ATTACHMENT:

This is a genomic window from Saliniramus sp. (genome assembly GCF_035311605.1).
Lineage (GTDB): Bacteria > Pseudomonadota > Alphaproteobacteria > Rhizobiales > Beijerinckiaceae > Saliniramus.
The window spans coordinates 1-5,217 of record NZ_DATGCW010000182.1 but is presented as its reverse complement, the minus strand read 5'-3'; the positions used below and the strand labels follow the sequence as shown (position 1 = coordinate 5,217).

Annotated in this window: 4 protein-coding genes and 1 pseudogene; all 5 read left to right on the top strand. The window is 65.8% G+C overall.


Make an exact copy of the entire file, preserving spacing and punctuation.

This is a genomic window from Saliniramus sp. (genome assembly GCF_035311605.1).
Lineage (GTDB): Bacteria > Pseudomonadota > Alphaproteobacteria > Rhizobiales > Beijerinckiaceae > Saliniramus.
The window spans coordinates 1-5,217 of record NZ_DATGCW010000182.1 but is presented as its reverse complement, the minus strand read 5'-3'; the positions used below and the strand labels follow the sequence as shown (position 1 = coordinate 5,217).

Annotated in this window: 4 protein-coding genes and 1 pseudogene; all 5 read left to right on the top strand. The window is 65.8% G+C overall.